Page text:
Harry's gang: Let's slow the roar on Esko snowmobile trails
October 22, 2021
Nothing sounds more like winter in the modern age than the roar of snowmobiles racing across town, engines revving, maybe a long line of enthusiasts following close behind. You just don’t hear that sound during any other season, really.
But I can understand how some people are worried about snowmobiles roaring through their property at all hours of the day, if the proposed snowmobile trail in Esko and Thomson Township goes through. The proposal has caused some controversy, mostly by people whose property is affected by the proposed trail who haven’t been properly informed about the plans, and they are understandably upset. The town board has approved a plan, but the school board, wary of allowing the trail to cross school property, withdrew its approval after the trail route was changed from the initial proposal.
I give the Wood City Riders, a group that has been working for several years on a trail to get snowmobiles through Esko and Thomson Township, an “A” for enthusiasm but just a barely passing grade for execution. That’s because the group has a true mission to make it easier for its members to travel through Esko, and also to encourage others to take up the sport of snowmobiling by making it easier for everyone to use their sleds close to home. But it seems to me that in their enthusiasm, they neglected to understand that others simply don’t share their excitement and are concerned that many problems aren’t being addressed.
I encourage those concerned residents to take more of a wait-and-see approach to the issue, rather than spending too much time opposing it now. That’s for several reasons: first, State law already allows snowmobiles to use road rights of way, unless the town prohibits it across town roads; and second, the town already agreed to allow the trail to cross town roads. So, it’s possible the trail will open as soon as this winter, and residents will have a full season to adjust and maybe tweak the trail; and if it turns into a disaster, they can ask the town to change it altogether.
But the group should take notice of why, it seems, the Esko schools initially agreed to the proposal then rescinded their permission. I talked with the Esko superintendent, Aaron Fischer, who told me the board didn’t quite understand why the route needed to be changed after they initially approved the route crossing school property. The new route included a “J” turn on school property that could have been avoided by continuing down Harney Road rights of way. But I think the board was also a little concerned that the route, which has been in the planning stages for years, was changed so close to the final approvals. I know it’s a hassle to convince private property owners to grant an easement for a trail and to get all the various parties along the route to agree. But the Wood City Riders should not have presented the plan until it was final, final. That was their mistake.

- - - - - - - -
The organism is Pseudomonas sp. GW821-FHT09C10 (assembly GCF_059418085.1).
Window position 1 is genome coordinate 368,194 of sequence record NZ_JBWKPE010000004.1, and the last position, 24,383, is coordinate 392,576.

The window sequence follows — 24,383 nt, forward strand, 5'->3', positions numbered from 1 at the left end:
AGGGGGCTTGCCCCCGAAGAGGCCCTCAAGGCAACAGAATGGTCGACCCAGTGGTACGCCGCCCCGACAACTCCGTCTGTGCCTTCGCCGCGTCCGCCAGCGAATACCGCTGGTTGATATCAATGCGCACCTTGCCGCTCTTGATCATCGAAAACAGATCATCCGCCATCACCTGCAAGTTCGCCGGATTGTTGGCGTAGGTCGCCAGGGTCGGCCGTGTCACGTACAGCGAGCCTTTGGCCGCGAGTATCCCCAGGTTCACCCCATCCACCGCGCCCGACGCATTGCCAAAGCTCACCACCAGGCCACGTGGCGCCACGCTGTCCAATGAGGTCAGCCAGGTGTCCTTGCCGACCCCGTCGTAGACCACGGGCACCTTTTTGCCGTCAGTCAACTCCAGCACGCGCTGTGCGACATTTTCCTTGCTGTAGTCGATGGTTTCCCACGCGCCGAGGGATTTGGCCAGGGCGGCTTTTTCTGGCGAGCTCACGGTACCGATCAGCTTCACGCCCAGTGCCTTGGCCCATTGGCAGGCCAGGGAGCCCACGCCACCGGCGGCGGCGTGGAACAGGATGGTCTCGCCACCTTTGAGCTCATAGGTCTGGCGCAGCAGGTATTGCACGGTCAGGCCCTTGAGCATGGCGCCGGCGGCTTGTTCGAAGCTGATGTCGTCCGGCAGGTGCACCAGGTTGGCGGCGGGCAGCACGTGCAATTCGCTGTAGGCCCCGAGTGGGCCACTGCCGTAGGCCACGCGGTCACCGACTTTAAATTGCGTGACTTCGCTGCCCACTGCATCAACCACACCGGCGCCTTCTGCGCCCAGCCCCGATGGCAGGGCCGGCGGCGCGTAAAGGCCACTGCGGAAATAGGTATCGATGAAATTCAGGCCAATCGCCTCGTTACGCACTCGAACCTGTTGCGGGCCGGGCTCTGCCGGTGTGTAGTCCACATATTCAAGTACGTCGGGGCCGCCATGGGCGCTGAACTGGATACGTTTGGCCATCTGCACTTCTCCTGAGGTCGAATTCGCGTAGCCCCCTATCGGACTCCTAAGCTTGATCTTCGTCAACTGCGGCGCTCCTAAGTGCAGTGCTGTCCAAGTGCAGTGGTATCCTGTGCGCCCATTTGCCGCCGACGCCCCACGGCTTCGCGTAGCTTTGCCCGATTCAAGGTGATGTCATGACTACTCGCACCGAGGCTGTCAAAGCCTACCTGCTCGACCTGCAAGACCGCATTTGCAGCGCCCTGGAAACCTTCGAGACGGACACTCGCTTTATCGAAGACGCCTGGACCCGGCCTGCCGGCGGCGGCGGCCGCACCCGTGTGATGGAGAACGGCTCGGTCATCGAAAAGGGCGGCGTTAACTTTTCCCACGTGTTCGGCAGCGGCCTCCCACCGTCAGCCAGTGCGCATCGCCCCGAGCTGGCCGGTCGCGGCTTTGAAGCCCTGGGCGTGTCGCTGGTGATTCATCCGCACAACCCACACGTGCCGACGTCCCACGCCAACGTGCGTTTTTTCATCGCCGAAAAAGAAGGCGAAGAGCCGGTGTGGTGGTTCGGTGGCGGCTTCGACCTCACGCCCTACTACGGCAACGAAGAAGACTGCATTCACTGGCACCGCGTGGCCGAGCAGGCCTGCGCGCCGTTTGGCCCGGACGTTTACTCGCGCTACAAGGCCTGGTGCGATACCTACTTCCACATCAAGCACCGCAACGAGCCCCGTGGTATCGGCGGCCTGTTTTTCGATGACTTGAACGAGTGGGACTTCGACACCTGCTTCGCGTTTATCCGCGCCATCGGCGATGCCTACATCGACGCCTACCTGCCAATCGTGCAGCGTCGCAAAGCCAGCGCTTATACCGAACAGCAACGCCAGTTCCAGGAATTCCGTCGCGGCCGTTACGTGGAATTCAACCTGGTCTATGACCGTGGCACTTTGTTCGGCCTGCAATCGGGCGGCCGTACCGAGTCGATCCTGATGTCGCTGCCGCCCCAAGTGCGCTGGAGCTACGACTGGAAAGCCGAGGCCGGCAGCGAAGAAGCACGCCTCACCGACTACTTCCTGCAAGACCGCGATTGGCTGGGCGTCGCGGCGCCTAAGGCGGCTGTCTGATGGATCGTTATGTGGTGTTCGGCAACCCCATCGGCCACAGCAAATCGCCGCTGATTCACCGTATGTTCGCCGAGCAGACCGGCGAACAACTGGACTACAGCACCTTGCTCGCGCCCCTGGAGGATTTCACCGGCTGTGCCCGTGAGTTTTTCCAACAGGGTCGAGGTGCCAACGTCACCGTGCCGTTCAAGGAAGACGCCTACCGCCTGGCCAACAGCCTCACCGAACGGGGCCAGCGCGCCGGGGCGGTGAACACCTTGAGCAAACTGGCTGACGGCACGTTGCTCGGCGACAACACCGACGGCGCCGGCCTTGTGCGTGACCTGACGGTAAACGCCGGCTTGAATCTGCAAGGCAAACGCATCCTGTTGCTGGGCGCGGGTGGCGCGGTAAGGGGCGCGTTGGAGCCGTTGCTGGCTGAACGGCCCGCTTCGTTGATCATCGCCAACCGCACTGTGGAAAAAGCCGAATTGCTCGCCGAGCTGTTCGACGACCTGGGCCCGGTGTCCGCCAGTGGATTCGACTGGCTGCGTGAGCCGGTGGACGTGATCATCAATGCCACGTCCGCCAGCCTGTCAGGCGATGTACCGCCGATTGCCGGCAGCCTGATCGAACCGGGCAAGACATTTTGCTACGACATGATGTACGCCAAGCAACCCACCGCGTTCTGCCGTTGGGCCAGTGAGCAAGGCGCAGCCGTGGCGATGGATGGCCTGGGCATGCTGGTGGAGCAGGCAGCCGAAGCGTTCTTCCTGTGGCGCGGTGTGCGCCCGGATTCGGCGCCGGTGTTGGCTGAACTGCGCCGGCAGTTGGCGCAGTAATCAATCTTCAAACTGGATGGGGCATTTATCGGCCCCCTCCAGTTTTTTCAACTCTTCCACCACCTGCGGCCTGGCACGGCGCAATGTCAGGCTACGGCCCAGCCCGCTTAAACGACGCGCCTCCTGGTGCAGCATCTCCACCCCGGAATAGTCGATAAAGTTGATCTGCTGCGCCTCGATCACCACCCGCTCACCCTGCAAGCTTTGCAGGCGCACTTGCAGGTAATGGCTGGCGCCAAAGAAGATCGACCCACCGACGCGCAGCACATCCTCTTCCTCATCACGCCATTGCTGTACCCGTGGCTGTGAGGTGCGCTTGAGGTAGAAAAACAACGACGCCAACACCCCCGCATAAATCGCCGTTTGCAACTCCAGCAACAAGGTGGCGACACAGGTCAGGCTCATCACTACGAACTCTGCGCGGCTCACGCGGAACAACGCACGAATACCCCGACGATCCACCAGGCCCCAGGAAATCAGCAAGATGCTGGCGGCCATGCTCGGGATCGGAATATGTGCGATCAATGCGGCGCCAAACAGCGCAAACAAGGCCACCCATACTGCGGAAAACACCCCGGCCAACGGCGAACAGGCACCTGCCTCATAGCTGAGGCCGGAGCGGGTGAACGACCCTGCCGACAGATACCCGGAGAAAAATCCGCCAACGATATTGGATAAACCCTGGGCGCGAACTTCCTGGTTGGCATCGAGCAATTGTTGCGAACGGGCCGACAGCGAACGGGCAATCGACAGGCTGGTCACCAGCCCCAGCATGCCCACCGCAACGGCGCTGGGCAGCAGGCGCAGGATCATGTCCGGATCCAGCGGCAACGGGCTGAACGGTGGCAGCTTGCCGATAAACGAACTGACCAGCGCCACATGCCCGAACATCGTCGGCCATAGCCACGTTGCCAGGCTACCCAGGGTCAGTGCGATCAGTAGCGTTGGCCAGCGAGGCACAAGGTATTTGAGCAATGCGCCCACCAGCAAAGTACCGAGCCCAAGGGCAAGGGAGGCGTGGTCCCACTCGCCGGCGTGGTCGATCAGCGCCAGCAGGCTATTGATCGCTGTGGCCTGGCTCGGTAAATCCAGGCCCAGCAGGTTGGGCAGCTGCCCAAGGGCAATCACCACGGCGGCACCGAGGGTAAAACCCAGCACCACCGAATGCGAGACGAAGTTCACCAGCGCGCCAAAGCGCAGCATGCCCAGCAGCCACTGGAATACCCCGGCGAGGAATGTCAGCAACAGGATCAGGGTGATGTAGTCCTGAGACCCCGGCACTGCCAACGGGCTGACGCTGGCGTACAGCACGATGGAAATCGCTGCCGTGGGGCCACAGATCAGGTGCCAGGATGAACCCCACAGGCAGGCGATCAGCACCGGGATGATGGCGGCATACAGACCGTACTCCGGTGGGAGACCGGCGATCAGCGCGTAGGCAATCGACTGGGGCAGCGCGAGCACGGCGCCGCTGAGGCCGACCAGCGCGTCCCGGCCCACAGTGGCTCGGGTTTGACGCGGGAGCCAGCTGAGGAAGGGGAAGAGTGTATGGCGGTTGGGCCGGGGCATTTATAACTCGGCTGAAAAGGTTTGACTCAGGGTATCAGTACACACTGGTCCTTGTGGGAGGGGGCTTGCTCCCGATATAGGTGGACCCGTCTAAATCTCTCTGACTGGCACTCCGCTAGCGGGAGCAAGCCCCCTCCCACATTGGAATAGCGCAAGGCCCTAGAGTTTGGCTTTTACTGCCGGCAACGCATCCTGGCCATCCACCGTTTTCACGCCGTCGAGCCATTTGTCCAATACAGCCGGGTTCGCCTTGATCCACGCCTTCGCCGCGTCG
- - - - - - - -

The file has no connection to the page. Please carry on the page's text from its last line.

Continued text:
It may not seem so obvious, at first. The Thomson Township board of supervisors has a long history of careful deliberation and consideration before acting on such requests, and this time was no different. The Wood City Riders have been working with township officials for several years on this idea, and I’m confident nearly all issues have been considered. It’s been discussed at so many town meetings over the years that anyone with an interest in the trail has had plenty of time to bring their concerns forward. And winter is coming soon. It’s time to let the trail open.
I understand that snowmobiles can be loud and disruptive. I certainly sympathize with residents being disturbed in their home by the blaring engines whizzing by, especially in the evenings when people are starting to relax and go to bed. While Thomson Township is mostly rural, the trail is adjacent to quite a few residential properties, so I would encourage snowmobilers to be respectful.
I hope that the Wood City Riders, an all-volunteer snowmobile club that is promoting the trail, hears and addresses such concerns. After all, if snowmobilers don’t respect the residents along the trails they use, there may not be any more trails for them to use. And many local residents enjoy snowmobiles for sport and for utility — just look at the Town Hall and the high school parking lots on snowy days, and you’ll see how many people use snowmobiles for basic transportation.
We have plenty of opportunities to take advantage of the great outdoor activities Minnesotans enjoy, in all seasons. Snowmobiling is one of them, and if more trails make snowmobiling funner, safer and more popular, I’m in favor of giving it a try.